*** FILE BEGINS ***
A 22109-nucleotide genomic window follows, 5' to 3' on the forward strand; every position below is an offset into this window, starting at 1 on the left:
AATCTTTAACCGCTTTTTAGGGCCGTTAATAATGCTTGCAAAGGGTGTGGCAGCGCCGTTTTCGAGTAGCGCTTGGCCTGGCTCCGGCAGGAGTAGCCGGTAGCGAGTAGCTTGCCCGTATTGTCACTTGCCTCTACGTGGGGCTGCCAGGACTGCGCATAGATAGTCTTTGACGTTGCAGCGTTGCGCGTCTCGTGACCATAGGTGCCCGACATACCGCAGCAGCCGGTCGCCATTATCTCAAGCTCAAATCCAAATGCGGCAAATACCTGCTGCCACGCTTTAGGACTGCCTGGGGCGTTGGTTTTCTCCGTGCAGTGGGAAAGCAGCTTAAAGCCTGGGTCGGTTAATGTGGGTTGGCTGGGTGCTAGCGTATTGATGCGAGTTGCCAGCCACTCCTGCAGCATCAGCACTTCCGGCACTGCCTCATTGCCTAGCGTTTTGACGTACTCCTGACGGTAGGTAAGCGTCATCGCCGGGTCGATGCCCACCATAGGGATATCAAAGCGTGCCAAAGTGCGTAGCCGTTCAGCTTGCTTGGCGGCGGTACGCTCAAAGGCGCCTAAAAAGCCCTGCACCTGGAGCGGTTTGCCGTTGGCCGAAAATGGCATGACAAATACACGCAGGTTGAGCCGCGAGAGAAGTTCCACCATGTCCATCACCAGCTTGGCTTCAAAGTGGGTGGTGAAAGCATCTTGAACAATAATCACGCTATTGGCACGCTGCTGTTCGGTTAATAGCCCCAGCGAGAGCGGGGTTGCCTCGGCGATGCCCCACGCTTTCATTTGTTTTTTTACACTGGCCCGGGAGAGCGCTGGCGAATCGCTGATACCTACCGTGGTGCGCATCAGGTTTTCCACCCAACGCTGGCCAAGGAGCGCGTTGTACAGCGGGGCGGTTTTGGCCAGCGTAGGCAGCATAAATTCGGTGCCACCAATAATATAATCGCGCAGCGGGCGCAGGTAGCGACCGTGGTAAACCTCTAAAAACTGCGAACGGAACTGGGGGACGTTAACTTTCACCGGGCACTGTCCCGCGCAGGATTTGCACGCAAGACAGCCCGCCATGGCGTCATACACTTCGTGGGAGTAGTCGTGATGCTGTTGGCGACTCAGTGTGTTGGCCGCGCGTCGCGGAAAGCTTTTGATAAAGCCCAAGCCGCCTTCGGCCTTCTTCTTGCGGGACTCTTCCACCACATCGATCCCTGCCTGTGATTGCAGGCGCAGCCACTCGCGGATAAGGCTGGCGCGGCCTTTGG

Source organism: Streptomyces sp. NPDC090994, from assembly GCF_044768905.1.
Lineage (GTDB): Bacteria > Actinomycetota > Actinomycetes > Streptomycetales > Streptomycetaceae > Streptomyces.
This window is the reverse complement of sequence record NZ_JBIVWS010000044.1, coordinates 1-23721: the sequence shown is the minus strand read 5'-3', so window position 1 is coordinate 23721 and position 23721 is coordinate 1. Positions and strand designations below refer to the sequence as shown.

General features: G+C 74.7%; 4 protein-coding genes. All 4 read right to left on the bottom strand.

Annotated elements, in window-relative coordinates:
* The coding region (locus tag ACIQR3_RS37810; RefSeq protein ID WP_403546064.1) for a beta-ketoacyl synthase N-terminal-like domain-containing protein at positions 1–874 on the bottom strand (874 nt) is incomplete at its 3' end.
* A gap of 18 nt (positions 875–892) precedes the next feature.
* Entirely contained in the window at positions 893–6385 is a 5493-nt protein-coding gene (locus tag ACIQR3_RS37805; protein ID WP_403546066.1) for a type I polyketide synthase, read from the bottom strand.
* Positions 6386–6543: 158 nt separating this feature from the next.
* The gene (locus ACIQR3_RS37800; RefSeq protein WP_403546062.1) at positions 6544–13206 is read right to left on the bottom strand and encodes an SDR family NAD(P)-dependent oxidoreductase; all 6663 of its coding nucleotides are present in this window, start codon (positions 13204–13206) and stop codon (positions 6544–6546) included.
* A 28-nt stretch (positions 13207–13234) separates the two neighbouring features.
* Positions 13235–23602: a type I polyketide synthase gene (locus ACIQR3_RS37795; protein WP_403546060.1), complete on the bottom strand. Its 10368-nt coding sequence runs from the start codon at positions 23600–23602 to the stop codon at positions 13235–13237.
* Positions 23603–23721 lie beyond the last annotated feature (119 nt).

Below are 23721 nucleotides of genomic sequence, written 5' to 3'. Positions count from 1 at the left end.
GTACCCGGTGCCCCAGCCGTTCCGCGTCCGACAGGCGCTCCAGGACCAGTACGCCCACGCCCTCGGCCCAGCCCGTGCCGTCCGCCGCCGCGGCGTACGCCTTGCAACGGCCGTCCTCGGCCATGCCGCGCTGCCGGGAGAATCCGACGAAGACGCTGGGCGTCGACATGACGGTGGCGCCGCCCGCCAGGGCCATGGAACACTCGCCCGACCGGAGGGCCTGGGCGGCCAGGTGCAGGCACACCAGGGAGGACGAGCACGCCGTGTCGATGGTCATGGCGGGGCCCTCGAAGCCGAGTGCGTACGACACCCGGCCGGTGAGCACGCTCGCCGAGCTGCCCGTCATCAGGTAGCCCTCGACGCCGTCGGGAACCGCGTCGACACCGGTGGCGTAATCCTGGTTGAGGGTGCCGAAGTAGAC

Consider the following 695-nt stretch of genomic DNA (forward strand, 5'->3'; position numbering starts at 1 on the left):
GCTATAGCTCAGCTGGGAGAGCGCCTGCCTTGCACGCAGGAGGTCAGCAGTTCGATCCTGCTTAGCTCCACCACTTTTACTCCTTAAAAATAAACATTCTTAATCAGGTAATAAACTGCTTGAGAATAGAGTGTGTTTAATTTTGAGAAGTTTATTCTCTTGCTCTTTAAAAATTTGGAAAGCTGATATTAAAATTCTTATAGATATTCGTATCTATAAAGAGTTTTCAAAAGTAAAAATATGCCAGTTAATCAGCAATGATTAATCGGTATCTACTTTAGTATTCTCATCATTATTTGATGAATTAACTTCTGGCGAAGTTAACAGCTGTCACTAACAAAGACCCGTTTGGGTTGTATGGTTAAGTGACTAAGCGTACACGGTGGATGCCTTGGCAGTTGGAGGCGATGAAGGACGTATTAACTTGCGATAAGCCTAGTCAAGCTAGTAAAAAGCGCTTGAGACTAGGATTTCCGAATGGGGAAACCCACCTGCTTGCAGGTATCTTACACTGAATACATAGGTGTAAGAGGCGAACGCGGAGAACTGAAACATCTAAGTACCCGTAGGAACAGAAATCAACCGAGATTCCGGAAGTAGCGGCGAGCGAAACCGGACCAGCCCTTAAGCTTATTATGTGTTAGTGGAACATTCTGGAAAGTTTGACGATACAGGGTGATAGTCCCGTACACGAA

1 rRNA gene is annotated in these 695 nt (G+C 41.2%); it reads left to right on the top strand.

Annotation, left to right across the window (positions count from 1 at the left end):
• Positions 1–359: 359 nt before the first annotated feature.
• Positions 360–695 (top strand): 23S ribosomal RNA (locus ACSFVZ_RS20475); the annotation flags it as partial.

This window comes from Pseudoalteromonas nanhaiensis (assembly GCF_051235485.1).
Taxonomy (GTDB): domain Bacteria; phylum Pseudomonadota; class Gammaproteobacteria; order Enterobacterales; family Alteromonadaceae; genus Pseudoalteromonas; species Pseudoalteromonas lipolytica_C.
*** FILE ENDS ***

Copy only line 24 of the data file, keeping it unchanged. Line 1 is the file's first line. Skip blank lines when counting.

This window comes from Pseudoalteromonas nanhaiensis (assembly GCF_051235485.1).